In December 2014, a DU student was bashed up and dumped off a car by some students of the same university. The case went unreported due to concerns related to protecting the victim’s identity. This was a clear case of homophobic violence as the language used was ‘gandwe, gaand marwaata hai‘ (expletives to refer to the victim’s sexuality), ‘aaj tujhe sabak sikhaayenge‘ (we will teach you a lesson today). Filing an FIR meant disclosure of identity. Neither the University administration nor individual colleges have any institutional support structures for LGBTQ students, where an incident like this could be reported.
There have been several other instances where LGBTQ students have been subject to mockery, abuse and bullying because of their sexual or gender identities. Each time the cases go unreported because the University lacks primary grievance redressal mechanisms and the victims often do not wish to have their identities revealed. The absence of institutional support renders LGBTQ students vulnerable and paves the ground for campus violence.
Queer groups from DU, AUD, JNU, IIT-Delhi and others are coming together to resist the silencing of queer voices across campuses. The idea of the Zero Tolerance Campaign is to build inter-university alliances and push for institutional support for LGBTQ. Unlike JNU and AUD, DU having an open campus makes it difficult to reach out to individual colleges. The administration maintains a conspicuous indifference to LGBTQ issues. While the university had opened up admissions into its postgraduate courses for Transgender students last year, there is no institutional mechanism to address cases of violence – physical as well verbal – for gender non-conforming persons in the University. In terms of sexual harassment, Ordinance XV-D that was earlier in place and recognized a victim as ‘person‘ has now been replaced with The Sexual Harassment of Women at Workplace (Prevention, Prohibition and Redressal) Act, 2013 that identifies a victim as ‘woman‘, thereby keeping LGBTQ outside the domain of gender justice.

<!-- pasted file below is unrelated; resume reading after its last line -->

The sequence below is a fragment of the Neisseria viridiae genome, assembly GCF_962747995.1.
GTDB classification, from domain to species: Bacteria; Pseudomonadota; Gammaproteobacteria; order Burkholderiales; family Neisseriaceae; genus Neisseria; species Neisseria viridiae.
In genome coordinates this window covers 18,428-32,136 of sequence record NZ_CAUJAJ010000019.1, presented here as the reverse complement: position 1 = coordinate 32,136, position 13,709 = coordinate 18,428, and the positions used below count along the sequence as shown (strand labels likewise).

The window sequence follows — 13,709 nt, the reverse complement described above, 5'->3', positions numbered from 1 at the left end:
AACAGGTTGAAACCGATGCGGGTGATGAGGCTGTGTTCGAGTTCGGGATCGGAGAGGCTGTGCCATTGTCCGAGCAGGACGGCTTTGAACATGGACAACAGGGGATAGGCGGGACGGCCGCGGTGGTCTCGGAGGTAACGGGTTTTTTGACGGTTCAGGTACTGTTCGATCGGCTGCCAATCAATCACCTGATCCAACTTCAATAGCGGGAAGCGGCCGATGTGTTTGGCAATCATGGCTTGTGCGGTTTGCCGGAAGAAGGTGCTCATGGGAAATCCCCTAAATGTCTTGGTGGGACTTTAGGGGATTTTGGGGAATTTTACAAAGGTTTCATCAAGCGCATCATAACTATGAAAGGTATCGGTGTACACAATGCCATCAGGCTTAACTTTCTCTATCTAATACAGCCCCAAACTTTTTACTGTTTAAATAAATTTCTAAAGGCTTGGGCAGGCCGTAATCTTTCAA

Through this protest, we want to send the message – loud and clear – that violence against LGBTQ students won’t be tolerated and the University must immediately come up with measures to address complaints regarding bullying and harassment of students who do not conform to normative ideas of gender or sexuality. Please join the protest march on Friday (24th April), 10:30 AM, outside Arts Faculty main gate (North Campus). We will also stage ‘Pehchan‘, a street play on LGBTQ identities by Asmita Theatre.